The Weiner Component V.2 #45 – Implications of the New Tax Bill

Official Portrait of President Ronald Reagan

Official Portrait of President Ronald Reagan (Photo credit: Wikipedia)

Official portrait of United States Senator (R-KY)

Official portrait of United States Senator (R-KY) (Photo credit: Wikipedia)

On Friday, 12/5/17, under Mitch McConnell’s leadership the Senate went to work on a final edition of the so-called 1,000 page Tax Reform Bill.  Apparently they were willing to work through the night of December 6; but finished the bill at about Two A.M.  McConnell

worked with individual Senators changing sections of the bill to meet their objections.  The final version contained multi crossed out sections and pages and innumerable changes written in in pencil, hand written in the margins.  In addition there were sections added by lobbyists, including one by McConnell benefiting distillers of alcoholic beverages.  Apparently Kentucky, where McConnell comes from, has a large number of distilleries.  It should be noted that no one in the Senate had read through the final version of the bill before it was voted on.


The Democrats requested that a vote not be taken on the bill until the following Monday so that they could read it before voting on the potential law.  This was refused.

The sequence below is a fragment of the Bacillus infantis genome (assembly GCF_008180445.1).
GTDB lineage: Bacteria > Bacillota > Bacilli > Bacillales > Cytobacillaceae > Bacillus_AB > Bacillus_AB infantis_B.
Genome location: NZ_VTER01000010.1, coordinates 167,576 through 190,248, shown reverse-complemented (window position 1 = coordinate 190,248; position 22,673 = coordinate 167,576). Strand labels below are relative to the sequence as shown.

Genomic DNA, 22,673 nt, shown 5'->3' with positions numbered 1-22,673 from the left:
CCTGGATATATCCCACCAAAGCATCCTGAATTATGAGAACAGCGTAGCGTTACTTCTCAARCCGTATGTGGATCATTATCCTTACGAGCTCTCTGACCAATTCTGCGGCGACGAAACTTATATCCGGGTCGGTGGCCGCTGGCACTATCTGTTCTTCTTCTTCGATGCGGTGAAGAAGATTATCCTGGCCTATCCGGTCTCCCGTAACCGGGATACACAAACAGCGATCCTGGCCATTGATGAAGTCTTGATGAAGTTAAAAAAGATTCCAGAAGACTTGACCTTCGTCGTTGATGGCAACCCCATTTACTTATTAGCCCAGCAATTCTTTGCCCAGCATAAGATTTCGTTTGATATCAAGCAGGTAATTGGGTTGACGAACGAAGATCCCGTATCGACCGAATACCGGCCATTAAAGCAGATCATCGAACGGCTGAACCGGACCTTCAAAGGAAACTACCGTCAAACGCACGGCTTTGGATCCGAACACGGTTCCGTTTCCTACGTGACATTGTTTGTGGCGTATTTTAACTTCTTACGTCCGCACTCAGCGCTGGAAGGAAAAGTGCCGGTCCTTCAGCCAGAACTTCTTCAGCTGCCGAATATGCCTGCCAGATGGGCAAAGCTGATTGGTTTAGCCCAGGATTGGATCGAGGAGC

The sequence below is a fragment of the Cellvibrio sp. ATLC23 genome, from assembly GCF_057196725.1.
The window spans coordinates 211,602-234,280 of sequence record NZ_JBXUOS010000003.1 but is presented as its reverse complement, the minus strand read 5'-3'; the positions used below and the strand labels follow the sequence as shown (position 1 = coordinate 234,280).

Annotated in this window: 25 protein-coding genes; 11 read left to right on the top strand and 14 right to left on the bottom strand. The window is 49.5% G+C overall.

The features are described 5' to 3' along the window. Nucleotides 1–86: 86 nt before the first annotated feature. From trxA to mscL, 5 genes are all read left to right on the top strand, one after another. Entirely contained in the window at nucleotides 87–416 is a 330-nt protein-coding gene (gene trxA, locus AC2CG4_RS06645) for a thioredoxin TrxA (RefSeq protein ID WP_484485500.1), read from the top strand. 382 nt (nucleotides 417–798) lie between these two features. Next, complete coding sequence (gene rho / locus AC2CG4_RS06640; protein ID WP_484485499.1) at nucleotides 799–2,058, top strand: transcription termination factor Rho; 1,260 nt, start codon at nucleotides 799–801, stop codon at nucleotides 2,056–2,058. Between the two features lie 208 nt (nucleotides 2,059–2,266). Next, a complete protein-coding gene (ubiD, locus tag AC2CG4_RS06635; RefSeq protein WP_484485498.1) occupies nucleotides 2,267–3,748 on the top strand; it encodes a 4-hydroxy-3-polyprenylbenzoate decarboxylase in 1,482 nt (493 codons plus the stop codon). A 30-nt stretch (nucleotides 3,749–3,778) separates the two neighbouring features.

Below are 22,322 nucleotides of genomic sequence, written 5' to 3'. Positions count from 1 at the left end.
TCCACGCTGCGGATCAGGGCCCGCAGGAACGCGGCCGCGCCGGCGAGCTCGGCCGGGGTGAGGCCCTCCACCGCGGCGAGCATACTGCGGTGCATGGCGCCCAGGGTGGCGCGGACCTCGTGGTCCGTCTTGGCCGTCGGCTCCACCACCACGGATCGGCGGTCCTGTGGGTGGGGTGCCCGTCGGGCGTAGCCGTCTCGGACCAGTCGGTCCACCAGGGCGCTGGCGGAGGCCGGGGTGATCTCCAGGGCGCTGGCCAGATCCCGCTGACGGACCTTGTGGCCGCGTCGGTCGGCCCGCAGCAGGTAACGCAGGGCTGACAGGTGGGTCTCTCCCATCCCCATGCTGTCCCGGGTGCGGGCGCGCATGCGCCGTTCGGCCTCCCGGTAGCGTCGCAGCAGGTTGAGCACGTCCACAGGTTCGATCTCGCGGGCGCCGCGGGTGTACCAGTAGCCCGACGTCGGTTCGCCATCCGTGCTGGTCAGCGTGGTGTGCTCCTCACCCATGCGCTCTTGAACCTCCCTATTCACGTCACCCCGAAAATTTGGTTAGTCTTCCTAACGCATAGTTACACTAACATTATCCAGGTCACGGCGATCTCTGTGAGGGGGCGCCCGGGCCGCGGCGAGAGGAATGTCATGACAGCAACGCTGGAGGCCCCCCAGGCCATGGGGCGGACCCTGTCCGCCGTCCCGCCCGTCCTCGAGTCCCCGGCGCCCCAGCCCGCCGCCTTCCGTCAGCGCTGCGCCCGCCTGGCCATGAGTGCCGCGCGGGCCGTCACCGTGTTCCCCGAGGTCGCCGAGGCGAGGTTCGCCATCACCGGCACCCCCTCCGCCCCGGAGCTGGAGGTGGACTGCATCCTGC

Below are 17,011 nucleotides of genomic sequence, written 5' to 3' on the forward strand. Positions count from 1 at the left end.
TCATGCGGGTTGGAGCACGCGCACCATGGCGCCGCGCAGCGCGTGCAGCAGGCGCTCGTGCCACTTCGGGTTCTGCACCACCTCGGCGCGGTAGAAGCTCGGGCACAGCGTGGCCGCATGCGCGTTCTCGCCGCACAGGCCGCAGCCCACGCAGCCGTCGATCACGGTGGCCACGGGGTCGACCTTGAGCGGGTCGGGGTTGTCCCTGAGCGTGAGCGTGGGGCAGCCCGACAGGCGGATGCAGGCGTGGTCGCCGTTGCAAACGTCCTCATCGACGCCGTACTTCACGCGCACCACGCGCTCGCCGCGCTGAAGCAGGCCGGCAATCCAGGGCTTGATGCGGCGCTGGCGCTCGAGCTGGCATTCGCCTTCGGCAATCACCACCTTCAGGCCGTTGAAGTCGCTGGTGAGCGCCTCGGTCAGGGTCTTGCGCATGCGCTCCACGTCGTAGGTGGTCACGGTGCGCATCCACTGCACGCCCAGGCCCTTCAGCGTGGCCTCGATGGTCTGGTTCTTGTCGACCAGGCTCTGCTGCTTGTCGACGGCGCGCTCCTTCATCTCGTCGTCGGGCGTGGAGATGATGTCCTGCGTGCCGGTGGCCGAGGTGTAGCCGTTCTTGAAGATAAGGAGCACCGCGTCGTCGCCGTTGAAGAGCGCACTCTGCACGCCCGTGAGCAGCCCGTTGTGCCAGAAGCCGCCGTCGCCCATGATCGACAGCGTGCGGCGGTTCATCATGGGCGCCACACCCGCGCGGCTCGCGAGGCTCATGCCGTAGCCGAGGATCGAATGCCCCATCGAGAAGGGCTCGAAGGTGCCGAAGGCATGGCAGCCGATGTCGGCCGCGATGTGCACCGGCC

With one exception McConnell just had the necessary votes to pass the bill.  It was passed strictly on a party bases.  Ninety-nine Senators were present.  Fifty Republican Senators voted for the bill.  One Republican Senator, Bob Corker of Tennessee, voted against it because it would add one trillion or more dollars to the National Debt.  All the forty-seven Democratic Senators plus the two Independents voted against the bill.


While the Republican Senators were very pleased with their accomplishment the Senate’s version of Trump’s idea of Tax Reform, while essentially similar in content to the House of Representatives bill, was still very different from their proposed law.  In order for this bill to become law both versions have to be identical.  They were far from that point.